From the time she could barely see over the space bar of her old manual typewriter, to writing her popular southern culture blog, Folkways Nowadays, author Audrey McDonald Atkins has been sharing her downhome stories and essays about life in the South.
In They Call Me Orange Juice, Atkins provides a nostalgic, poignant, and often-hilarious look at growing up in a small South Alabama town and how that upbringing still influences her today. What does it feel like to be the only Episcopalian at a Baptist church? How do you entertain yourself on a two-hour car trip with a dead man? What do you do when your foundation garment goes rogue in the middle of a busy intersection? And what price did they pay for calling her orange juice?
Atkins answers all these questions and more in her own unmistakable Southern style. She recounts stories about the men who congregated in the police station and the eccentric characters who worked on Main Street, shares words of wisdom from her Granny, and tells how one superstitious old man could literally make it rain even during the dry, dog days of summer. Each person still lives in Atkins memory frozen in time just as they were in the 70s, and its these ghosts of bygone days who shine through in They Call Me Orange Juice.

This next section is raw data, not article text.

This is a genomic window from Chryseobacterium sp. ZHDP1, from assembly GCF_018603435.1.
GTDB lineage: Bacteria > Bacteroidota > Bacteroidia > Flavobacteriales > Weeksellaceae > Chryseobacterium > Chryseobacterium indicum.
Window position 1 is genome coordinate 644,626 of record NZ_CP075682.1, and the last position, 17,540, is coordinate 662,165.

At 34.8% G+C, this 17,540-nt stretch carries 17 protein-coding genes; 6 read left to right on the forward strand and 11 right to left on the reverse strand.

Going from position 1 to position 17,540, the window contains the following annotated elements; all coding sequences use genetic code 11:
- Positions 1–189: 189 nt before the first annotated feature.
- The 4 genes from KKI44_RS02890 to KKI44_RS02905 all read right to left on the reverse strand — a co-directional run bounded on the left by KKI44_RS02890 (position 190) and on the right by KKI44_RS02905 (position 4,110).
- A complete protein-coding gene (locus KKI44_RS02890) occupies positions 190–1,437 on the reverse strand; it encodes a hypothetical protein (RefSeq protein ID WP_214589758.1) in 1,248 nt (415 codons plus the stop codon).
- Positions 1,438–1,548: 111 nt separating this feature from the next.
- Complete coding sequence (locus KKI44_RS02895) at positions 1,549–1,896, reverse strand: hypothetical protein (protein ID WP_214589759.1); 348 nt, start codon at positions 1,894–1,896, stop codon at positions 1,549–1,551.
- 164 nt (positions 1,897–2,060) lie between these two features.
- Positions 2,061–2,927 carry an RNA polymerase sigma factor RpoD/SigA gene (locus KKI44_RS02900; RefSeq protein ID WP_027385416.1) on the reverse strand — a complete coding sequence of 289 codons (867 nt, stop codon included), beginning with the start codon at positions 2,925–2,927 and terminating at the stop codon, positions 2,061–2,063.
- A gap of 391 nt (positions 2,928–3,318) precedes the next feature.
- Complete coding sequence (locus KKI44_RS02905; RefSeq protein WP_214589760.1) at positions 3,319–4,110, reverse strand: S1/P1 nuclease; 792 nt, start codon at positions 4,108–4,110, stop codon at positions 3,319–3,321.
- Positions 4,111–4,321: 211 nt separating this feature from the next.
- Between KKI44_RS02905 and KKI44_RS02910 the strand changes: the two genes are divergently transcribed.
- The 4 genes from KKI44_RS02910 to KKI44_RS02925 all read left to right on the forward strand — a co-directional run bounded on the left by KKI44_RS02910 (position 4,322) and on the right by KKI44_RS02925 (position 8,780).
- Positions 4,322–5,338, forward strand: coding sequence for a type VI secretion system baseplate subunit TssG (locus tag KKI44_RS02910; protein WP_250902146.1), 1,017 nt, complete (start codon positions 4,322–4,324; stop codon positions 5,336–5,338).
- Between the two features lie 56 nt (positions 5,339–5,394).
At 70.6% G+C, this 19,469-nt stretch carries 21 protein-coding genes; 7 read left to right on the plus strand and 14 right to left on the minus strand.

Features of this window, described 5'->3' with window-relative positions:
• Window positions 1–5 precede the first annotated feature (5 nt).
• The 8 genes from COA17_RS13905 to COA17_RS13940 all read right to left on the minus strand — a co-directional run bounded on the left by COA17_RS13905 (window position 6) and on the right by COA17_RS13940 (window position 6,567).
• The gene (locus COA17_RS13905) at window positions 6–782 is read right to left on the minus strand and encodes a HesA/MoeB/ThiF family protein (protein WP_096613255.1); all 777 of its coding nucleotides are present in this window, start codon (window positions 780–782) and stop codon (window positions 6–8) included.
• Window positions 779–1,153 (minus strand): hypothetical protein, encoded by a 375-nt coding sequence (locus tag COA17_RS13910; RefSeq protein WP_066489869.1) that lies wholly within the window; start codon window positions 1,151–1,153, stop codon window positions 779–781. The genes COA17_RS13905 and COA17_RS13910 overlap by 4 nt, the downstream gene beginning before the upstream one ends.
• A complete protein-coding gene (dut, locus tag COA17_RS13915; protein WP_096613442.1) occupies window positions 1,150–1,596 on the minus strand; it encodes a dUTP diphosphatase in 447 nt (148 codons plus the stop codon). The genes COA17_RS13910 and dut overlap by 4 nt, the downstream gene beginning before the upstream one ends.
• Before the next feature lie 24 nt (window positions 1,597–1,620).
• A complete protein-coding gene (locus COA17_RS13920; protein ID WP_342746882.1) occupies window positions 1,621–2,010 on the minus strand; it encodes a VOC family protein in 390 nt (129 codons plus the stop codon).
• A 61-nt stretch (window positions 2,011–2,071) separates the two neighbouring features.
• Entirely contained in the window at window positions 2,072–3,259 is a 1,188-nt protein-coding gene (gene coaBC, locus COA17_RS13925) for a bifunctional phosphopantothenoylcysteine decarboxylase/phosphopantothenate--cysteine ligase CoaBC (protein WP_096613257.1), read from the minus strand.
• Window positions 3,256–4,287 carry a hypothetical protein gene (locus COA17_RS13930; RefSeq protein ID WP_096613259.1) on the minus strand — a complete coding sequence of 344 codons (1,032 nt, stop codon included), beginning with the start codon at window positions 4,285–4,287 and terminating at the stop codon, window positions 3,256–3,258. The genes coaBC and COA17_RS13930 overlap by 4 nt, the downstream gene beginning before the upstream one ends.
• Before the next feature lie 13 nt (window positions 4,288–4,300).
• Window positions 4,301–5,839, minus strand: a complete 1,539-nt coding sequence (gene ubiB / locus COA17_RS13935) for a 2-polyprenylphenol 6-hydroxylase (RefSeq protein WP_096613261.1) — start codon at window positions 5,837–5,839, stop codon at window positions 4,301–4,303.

|Product dimensions:||5.50(w) x 8.50(h) x 0.40(d)|
About the Author
And from the time she could barely see over the space bar to hack out her own weekly newspaper on a manual typewriter to writing her popular southern culture blog, Folkways Nowadays, Audreys been sharing her funny, poignant, and down-home stories and essays about life in the South.
From her parents and grandparents to the men who congregated in the police station and gossiped to the eccentric characters who worked along Main Street, each and every person still lives in Audreys memory frozen in time just as they were in the 70s. Its these ghosts of bygone days that shine through the pages that Audrey writes.
Audrey ultimately made her way to the big city of Birmingham after graduating from the University of Montevallo, where she earned a BA in English. While she currently lives in the city and sometimes eats sushi and drinks craft cocktails, her Mayberry-like childhood still gives Audrey a unique and often hilarious outlook on the South and our world.